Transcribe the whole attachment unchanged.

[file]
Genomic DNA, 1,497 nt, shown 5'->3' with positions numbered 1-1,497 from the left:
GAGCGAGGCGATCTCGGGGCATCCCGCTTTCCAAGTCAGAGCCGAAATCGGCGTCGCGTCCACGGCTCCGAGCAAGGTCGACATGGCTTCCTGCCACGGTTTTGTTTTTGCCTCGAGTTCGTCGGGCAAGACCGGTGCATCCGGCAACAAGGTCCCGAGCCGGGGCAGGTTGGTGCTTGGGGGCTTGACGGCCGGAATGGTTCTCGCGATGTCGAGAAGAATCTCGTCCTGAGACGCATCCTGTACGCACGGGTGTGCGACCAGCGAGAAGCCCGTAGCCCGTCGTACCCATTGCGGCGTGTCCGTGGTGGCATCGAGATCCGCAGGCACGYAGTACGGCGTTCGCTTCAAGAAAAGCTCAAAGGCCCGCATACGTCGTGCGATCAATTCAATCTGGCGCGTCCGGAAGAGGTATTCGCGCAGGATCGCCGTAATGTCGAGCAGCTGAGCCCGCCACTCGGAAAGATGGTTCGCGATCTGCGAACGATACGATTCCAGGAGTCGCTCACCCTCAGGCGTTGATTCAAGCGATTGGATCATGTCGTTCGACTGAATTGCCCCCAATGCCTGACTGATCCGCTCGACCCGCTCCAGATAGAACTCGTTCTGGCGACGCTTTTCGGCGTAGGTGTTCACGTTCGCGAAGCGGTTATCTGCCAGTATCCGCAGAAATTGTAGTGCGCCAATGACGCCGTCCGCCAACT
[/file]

Genomic DNA, 1,497 nt, shown 5'->3' with positions numbered 1-1,497 from the left:
GAGCGAGGCGATCTCGGGGCATCCCGCTTTCCAAGTCAGAGCCGAAATCGGCGTCGCGTCCACGGCTCCGAGCAAGGTCGACATGGCTTCCTGCCACGGTTTTGTTTTTGCCTCGAGTTCGTCGGGCAAGACCGGTGCATCCGGCAACAAGGTCCCGAGCCGGGGCAGGTTGGTGCTTGGGGGCTTGACGGCCGGAATGGTTCTCGCGATGTCGAGAAGAATCTCGTCCTGAGACGCATCCTGTACGCACGGGTGTGCGACCAGCGAGAAGCCCGTAGCCCGTCGTACCCATTGCGGCGTGTCCGTGGTGGCATCGAGATCCGCAGGCACGYAGTACGGCGTTCGCTTCAAGAAAAGCTCAAAGGCCCGCATACGTCGTGCGATCAATTCAATCTGGCGCGTCCGGAAGAGGTATTCGCGCAGGATCGCCGTAATGTCGAGCAGCTGAGCCCGCCACTCGGAAAGATGGTTCGCGATCTGCGAACGATACGATTCCAGGAGTCGCTCACCCTCAGGCGTTGATTCAAGCGATTGGATCATGTCGTTCGACTGAATTGCCCCCAATGCCTGACTGATCCGCTCGACCCGCTCCAGATAGAACTCGTTCTGGCGACGCTTTTCGGCGTAGGTGTTCACGTTCGCGAAGCGGTTATCTGCCAGTATCCGCAGAAATTGTAGTGCGCCAATGACGCCGTCCGCCAACT